How to change surnames
There are so many reasons why people change surnames. Marriage is by far the number one reason, accounting for around 70% of all surname changes. Women reverting to their birth name account for 20% of people changing names. These women may be divorced, separated or just want to use their prior name – no reason is necessary. More recently we're seeing a growth in male partners also change their name on marriage or revert back to their former name. Legal name change, although most interesting, only account for about 10% of name changes.
The reason why you are changing names will dictate the type of documentary evidence you need for your new name. If married and taking your spouse’s surname in place of your own (or in addition to your own, with a hyphen or space separating names), you only need your marriage certificate.
If you’re reverting to your maiden name after divorce, then you can use your divorce certificate providing it lists both your married name and birth name. You don’t have to be divorced to change surnames. You may be separated, or just want to use your prior name. All you need to do is show government issued documents that list both your names and prove the link. Vital Statistics documents are preferred. This is typically your birth and marriage certificates, or divorce and marriage certificates.
If you're reverting to your prior name without being divorced some authorities may ask for a separation agreement or resumption of former name certificate. You may not be able to provide these documents; you may not be separated or perhaps your provincial government do not offer resuimption of former name certificates. Explain to the requesting agency if you're unable to produce these documents and see what alternate documents they will allow. You may need to remind the requesting agency that you are allowed to resume your former name by law without having to be separated or divorced.
If you’re legally changing names the process is a little more involved. You need to file an application with Vital Statistics in the province where you were born or where you currently reside. You may need to prove your residency too: typically showing a utility bill, bank statement, property title or lease agreement. Complete the form, pay the fee and show the necesary identification documents. Some provinces may also have fingerprint checks for a small additional fee. Once it all checks out you are issued with a legal name change certificate, or if you were born in that province, an amended birth certificate.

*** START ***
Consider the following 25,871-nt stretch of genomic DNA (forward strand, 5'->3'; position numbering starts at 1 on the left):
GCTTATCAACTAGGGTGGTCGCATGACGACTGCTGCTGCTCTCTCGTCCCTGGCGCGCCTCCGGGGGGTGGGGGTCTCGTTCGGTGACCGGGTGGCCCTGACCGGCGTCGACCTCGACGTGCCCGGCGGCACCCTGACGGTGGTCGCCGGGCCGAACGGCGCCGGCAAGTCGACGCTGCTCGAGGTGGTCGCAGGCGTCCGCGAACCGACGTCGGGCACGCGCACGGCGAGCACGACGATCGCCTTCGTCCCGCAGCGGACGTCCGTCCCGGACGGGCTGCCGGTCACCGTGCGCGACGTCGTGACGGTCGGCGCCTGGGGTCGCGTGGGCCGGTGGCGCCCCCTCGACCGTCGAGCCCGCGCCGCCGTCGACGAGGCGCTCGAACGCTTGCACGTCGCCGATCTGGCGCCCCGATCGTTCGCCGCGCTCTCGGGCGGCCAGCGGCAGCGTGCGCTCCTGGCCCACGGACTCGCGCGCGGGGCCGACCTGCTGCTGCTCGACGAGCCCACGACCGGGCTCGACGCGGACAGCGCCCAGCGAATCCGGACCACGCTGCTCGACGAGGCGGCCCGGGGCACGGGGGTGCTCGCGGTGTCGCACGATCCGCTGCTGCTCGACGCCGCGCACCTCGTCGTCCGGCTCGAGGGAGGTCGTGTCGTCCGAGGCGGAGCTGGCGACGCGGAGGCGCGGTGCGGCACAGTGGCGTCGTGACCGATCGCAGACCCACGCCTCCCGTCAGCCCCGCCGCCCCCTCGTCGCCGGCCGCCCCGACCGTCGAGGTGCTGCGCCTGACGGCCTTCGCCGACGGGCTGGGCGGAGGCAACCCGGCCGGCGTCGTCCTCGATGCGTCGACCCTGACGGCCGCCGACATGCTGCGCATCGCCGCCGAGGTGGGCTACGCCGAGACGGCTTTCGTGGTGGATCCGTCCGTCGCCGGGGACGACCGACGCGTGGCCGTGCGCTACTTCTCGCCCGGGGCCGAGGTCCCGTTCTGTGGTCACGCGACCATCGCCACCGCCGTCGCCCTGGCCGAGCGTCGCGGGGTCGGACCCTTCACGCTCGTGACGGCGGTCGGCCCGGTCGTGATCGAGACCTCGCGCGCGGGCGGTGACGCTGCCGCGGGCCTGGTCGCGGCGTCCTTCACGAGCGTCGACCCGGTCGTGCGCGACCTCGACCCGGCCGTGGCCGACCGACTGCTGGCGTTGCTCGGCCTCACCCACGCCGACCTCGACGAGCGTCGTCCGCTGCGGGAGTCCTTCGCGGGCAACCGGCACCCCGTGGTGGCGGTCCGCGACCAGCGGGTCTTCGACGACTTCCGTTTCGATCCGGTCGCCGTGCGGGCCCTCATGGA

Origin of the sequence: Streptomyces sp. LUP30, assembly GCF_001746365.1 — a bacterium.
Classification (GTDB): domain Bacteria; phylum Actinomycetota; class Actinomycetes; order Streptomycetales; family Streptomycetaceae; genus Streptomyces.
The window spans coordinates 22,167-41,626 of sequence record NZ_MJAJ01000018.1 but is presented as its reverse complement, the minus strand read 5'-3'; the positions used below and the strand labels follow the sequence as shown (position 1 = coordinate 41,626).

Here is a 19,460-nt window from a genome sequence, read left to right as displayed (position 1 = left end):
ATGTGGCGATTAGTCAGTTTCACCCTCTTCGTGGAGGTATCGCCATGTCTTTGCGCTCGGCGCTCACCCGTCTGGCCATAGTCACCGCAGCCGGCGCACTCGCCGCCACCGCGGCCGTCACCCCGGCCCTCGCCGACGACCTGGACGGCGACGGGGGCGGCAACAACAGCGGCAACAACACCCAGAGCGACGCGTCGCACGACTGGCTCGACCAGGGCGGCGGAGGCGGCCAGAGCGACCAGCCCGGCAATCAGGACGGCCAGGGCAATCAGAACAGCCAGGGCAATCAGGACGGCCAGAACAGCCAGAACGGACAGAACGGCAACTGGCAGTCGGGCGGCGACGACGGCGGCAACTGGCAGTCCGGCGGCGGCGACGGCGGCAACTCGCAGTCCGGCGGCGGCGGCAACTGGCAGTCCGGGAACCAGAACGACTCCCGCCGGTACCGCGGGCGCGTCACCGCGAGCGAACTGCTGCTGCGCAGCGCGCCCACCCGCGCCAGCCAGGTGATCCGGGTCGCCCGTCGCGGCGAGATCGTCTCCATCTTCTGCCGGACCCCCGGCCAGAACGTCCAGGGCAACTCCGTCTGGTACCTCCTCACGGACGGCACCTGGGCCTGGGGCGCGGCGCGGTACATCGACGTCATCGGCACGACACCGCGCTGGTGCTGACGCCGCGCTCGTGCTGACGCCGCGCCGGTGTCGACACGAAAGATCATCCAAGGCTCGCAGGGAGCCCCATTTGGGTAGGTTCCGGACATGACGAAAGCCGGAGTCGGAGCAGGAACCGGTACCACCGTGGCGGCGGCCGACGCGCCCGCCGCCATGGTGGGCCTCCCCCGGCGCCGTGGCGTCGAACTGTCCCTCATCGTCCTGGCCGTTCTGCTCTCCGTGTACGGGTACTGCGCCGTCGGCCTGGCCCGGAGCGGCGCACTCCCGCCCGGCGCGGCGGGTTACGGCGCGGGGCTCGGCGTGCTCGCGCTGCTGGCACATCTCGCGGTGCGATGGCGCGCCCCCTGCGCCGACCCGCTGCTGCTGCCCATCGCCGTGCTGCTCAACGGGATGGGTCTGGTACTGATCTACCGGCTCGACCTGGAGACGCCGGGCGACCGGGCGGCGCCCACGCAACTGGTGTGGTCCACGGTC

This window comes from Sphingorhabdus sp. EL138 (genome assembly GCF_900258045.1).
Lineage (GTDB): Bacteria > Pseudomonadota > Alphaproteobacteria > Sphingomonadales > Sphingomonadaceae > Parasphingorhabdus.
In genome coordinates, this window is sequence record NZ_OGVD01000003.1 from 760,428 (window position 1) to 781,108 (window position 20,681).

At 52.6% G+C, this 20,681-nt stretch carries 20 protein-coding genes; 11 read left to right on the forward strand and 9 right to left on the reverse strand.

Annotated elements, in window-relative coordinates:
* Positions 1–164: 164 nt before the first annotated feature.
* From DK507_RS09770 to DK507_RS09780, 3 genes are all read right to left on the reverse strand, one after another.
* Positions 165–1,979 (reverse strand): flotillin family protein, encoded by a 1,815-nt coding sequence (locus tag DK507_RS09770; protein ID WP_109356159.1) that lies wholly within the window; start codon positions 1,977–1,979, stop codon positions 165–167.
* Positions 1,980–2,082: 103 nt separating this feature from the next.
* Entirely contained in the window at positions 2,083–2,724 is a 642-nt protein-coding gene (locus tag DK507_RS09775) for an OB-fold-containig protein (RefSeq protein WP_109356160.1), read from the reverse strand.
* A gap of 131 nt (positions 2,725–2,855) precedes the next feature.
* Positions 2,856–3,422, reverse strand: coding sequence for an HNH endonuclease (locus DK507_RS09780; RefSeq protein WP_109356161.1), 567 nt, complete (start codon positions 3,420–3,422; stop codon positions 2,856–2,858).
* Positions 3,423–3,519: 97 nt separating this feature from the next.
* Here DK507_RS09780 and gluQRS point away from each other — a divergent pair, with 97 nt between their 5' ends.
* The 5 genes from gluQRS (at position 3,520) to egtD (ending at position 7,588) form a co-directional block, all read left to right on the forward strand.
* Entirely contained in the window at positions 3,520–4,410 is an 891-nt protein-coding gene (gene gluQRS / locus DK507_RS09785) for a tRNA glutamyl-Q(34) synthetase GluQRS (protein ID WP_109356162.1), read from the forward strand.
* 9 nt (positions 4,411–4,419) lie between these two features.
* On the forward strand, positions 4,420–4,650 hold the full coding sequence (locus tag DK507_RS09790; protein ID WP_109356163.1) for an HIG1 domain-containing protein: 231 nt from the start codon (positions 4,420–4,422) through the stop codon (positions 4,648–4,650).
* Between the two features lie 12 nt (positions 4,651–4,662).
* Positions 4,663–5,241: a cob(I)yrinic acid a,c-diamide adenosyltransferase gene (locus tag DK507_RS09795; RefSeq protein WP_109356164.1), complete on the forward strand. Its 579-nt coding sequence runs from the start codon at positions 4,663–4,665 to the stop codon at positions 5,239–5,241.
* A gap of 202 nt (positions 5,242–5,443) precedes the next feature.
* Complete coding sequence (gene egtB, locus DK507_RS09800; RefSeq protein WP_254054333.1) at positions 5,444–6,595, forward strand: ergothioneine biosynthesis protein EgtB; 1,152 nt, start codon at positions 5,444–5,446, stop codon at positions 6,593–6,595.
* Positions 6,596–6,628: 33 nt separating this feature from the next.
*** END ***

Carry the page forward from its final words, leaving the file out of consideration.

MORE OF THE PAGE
Once you have your marriage certificate, divorce order or legal name change certificate you can start getting your name changed in all the various places. Most companies and government authorities need to see your certificate. Some may also have a special form they need you to complete and return. Some need you to send your name change request in writing. Most big banks need to you to visit a branch in person. That way you can return any old plastic cards, have new ones issued and your new signature can be recorded.
The most cost effective way to start changing surnames is to make a list of all the places where you need to have your name change recorded. Call each one and ask what procedure to follow. You’ll need a fair bit of time if you have a number of companies as you can expect to be left on hold for a while.
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